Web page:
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Pyrolysis biochar has negligible effects on soil greenhouse gas production, microbial communities, plant germination, and initial seedling growth
- Meschewski, Elizabeth, Holm, Nancy, Sharma, Brajendra K., Spokas, Kurt, Minalt, Nicole, Kelly, John J.
- Chemosphere 2019 v.228 pp. 565-576
- Chitinophagaceae, Gemmatimonadetes, Xanthomonadaceae, biochar, burning, carbon, cellulose, community structure, corn, corn stover, feedstocks, gasification, germination, grasses, greenhouse gases, hardwood, microbial communities, mineralization, nitrous oxide, nitrous oxide production, phytomass, plant pathogens, pyrolysis, seedling growth, soil, soil amendments, soil bacteria, soil quality, uncertainty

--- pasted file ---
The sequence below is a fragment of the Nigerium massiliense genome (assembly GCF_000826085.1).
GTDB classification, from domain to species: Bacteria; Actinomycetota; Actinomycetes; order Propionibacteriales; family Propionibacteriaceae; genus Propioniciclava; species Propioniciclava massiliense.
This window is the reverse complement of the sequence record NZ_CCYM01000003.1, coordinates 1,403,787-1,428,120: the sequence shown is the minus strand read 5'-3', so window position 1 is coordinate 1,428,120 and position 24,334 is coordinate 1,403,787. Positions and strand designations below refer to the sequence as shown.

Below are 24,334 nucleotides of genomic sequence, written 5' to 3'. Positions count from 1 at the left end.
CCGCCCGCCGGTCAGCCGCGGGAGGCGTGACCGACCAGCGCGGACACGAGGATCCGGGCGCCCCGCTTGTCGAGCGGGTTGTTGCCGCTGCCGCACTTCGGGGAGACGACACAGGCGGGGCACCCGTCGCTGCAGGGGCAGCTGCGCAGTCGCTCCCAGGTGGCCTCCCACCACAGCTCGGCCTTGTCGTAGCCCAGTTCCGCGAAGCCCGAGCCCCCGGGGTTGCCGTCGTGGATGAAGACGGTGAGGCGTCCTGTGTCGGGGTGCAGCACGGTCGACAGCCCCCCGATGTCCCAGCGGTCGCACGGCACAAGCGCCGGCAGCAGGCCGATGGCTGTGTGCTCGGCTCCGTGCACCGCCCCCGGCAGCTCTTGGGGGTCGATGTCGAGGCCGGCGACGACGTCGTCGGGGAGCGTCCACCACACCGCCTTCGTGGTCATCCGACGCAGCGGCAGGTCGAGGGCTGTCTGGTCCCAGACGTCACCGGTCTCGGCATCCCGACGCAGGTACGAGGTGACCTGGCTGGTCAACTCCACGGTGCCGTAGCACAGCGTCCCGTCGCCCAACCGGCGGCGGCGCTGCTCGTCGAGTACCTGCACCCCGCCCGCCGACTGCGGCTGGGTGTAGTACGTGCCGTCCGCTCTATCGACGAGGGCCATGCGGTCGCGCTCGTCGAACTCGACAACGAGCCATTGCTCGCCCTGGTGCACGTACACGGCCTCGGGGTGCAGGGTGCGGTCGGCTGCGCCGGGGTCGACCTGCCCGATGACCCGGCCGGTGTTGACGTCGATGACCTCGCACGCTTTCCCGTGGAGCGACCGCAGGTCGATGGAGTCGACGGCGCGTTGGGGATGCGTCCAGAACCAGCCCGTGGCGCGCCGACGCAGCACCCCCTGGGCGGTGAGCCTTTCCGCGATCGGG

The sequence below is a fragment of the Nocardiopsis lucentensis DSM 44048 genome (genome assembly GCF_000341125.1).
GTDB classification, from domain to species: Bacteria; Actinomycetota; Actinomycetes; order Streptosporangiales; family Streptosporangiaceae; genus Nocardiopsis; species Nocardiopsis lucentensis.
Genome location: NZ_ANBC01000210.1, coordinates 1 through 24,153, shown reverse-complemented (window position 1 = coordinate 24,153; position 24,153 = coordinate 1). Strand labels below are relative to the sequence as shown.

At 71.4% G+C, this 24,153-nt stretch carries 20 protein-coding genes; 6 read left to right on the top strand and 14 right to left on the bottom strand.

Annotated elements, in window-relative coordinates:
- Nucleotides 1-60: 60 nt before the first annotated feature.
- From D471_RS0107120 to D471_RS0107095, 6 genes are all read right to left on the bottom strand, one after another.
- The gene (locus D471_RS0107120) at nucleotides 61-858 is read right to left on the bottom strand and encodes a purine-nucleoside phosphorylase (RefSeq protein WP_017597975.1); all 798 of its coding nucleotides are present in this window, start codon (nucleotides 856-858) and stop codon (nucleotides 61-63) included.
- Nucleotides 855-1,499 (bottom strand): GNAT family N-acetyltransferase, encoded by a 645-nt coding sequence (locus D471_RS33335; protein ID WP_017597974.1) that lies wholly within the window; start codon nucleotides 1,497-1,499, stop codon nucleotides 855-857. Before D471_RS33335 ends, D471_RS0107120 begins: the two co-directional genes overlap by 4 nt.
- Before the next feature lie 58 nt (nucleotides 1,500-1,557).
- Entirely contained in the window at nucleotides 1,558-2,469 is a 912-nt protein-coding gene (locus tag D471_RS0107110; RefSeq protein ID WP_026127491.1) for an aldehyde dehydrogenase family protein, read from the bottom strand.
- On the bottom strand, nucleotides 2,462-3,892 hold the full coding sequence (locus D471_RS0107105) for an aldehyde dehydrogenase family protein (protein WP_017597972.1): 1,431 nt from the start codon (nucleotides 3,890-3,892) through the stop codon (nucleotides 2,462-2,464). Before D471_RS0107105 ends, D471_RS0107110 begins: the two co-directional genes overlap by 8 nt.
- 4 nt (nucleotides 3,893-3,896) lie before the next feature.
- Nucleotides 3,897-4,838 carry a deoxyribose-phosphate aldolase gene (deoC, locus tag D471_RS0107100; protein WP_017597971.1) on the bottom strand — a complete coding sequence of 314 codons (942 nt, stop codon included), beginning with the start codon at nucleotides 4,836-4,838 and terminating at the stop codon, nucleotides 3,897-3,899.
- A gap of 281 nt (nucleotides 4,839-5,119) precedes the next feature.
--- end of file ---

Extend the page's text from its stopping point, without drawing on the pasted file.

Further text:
- Biochar has been promoted as a soil amendment that enhances soil quality and agronomic productivity and reduces greenhouse gas production. However, these benefits are not always realized. A major hurdle to the beneficial use of biochar is our limited knowledge regarding the mechanisms directing its effects on soil systems. This project aimed to eliminate some of this uncertainty by examining the biological responses (plant productivity, greenhouse gas production, soil microbial community structure) of a suite of soils (10) to the addition of biochars produced by different processes (pyrolysis, gasification, burning) from a range of feedstocks (corn stalks, hardwood, grass). Results indicated that these three responses were not significantly impacted by the addition of pyrolysis biochars from different feedstocks at 1 and 5% (w/w) addition levels. On the other hand, both an open-air burned corn stalk (5%) and raw corn stalks (1 and 5%) additions did alter the measured soil functionality. For example, the 5% burnt corn stalks addition reduced total above ground plant biomass (∼30%), increased observed N2O production by an order of magnitude, and altered soil bacterial community structure. The bacterial groups that increased in relative abundance in the burnt corn stalks-amended soils included families associated with cellulose decomposition (Chitinophagaceae), plant pathogens (Xanthomonadaceae), and biochar/charcoal-amended media (Gemmatimonadetes). In contrast, the abundance of these bacterial groups was not impacted by the pyrolysis biochars. Therefore, this research suggests that pyrolysis biochar represents a stabilized form of carbon that is resistant to microbial mineralization and has negligible effects on soil biological responses.